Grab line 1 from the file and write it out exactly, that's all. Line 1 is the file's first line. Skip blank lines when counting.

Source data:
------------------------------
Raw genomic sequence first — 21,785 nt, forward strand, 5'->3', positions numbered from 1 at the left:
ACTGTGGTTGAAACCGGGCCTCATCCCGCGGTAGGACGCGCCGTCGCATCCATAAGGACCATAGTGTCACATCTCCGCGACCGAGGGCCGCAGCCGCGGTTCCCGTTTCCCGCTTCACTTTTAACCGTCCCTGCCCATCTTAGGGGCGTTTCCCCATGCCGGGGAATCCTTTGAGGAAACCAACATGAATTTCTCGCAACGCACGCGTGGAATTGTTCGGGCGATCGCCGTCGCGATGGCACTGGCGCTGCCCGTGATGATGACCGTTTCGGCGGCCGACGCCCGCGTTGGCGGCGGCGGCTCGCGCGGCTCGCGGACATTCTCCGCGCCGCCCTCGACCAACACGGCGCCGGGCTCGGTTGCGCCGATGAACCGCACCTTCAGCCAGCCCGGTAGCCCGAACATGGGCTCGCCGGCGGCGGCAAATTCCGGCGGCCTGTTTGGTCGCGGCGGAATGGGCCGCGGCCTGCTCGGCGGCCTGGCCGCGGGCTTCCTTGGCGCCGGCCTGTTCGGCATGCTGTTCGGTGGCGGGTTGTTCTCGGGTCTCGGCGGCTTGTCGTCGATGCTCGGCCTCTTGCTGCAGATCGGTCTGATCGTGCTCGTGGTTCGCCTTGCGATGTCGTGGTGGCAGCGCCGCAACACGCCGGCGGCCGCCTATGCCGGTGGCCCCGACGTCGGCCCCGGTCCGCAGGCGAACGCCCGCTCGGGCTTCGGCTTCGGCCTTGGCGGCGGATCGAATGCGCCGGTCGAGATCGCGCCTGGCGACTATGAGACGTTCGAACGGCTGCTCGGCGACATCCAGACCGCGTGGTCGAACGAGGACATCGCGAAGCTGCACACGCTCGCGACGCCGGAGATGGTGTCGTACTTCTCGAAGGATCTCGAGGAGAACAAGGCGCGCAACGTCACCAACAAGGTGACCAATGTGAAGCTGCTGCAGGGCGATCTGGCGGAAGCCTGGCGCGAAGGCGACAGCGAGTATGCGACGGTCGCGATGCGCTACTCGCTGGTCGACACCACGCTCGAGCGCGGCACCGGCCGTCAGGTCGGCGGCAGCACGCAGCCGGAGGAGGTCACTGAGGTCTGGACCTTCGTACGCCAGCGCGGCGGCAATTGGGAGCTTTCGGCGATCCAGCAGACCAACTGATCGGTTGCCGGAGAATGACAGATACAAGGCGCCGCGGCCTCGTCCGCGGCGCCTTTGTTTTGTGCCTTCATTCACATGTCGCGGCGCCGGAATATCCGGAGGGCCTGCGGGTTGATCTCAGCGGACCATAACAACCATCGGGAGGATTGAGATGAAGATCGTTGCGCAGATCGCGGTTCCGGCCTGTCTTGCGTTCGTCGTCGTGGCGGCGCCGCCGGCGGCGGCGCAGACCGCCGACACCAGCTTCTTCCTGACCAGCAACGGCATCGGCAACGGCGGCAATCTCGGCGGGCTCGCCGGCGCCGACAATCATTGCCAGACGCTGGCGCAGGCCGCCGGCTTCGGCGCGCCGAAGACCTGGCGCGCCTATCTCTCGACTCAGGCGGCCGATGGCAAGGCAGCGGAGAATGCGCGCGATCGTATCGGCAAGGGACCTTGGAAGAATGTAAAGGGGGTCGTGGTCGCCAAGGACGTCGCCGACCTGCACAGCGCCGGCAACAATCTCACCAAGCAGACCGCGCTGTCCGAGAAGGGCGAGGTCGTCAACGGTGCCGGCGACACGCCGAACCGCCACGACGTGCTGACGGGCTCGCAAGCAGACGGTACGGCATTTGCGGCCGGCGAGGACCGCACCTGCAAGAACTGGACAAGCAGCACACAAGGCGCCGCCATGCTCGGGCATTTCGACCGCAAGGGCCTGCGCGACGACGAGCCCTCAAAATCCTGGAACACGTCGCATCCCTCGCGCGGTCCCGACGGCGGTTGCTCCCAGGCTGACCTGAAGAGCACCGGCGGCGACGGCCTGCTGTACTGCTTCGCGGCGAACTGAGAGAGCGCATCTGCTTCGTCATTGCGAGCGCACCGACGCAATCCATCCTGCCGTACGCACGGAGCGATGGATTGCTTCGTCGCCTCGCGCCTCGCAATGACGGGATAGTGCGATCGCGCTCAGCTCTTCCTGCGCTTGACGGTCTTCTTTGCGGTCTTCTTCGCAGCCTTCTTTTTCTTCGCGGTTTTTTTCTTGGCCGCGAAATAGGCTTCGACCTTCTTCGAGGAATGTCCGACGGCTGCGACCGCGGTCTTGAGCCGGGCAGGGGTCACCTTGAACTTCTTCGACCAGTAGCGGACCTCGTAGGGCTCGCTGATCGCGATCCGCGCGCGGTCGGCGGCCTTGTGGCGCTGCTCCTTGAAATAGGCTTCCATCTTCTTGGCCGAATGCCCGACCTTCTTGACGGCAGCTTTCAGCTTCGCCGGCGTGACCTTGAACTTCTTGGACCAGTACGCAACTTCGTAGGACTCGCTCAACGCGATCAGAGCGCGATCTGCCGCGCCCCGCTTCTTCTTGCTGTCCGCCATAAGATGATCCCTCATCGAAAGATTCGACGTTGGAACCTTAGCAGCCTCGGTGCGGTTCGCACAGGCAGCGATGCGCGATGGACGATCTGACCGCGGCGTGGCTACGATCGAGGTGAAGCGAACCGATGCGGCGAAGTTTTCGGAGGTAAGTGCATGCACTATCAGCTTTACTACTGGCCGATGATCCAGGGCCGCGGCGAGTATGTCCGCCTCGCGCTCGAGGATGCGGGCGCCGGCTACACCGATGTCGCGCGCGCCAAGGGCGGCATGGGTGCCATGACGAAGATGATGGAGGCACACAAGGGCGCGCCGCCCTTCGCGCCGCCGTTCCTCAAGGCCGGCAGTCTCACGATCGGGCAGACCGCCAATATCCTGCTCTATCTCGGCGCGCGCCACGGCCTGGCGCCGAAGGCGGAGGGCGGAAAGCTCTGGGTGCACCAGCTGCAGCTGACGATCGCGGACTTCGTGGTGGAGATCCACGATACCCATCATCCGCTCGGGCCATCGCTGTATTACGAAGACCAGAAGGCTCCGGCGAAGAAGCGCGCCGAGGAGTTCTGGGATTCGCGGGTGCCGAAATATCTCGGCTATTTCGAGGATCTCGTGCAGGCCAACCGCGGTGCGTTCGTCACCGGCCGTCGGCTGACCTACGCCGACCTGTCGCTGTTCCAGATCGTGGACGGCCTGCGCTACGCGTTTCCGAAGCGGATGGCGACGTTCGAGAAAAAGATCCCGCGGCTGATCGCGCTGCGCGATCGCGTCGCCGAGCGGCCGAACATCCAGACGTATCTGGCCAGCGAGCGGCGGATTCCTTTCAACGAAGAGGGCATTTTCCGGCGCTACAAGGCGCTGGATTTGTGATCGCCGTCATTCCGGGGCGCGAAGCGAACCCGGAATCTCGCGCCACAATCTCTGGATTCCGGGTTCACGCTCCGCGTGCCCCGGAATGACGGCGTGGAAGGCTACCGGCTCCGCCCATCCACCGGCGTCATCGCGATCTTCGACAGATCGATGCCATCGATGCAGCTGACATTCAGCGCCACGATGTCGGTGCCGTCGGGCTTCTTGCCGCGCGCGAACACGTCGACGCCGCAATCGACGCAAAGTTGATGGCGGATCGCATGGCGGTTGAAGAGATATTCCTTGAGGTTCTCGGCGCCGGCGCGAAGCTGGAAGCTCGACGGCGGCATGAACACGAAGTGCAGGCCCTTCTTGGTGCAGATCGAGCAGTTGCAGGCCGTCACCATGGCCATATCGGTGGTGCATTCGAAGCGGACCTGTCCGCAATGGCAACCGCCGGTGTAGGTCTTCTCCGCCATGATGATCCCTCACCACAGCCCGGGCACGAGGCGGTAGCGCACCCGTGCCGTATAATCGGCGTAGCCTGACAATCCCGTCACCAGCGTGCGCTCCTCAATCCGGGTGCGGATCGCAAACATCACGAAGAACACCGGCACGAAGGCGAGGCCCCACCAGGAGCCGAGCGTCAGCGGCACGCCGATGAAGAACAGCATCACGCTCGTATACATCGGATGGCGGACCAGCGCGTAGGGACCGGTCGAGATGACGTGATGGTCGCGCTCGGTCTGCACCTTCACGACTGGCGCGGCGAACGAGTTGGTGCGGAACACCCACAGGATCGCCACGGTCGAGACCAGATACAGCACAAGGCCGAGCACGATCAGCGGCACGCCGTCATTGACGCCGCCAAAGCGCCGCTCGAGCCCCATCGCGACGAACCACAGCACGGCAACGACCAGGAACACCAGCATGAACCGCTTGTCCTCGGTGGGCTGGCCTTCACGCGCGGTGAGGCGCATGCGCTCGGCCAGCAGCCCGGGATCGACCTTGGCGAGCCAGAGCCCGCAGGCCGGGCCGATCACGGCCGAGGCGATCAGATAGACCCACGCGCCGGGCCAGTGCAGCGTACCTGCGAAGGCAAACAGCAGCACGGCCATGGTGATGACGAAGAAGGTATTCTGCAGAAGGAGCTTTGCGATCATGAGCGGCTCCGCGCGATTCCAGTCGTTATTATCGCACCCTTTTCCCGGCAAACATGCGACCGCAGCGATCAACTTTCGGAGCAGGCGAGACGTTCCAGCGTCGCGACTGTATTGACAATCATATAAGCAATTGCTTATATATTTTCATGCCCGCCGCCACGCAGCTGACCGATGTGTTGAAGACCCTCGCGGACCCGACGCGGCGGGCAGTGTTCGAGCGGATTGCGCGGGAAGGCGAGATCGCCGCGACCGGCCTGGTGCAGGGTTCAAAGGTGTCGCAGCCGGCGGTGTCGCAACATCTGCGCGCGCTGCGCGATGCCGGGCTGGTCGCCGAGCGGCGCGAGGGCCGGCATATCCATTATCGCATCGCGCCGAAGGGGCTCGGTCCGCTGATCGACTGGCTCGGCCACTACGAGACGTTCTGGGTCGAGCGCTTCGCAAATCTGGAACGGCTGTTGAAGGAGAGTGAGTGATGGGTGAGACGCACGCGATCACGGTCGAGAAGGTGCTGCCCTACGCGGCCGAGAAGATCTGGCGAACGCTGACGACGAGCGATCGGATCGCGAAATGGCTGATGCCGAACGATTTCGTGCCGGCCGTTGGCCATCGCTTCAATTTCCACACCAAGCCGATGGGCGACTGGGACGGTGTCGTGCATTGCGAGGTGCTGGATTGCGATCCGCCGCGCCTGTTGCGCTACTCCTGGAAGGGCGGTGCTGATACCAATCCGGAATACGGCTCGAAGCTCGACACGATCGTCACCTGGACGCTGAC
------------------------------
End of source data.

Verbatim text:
Raw genomic sequence first — 21,785 nt, forward strand, 5'->3', positions numbered from 1 at the left: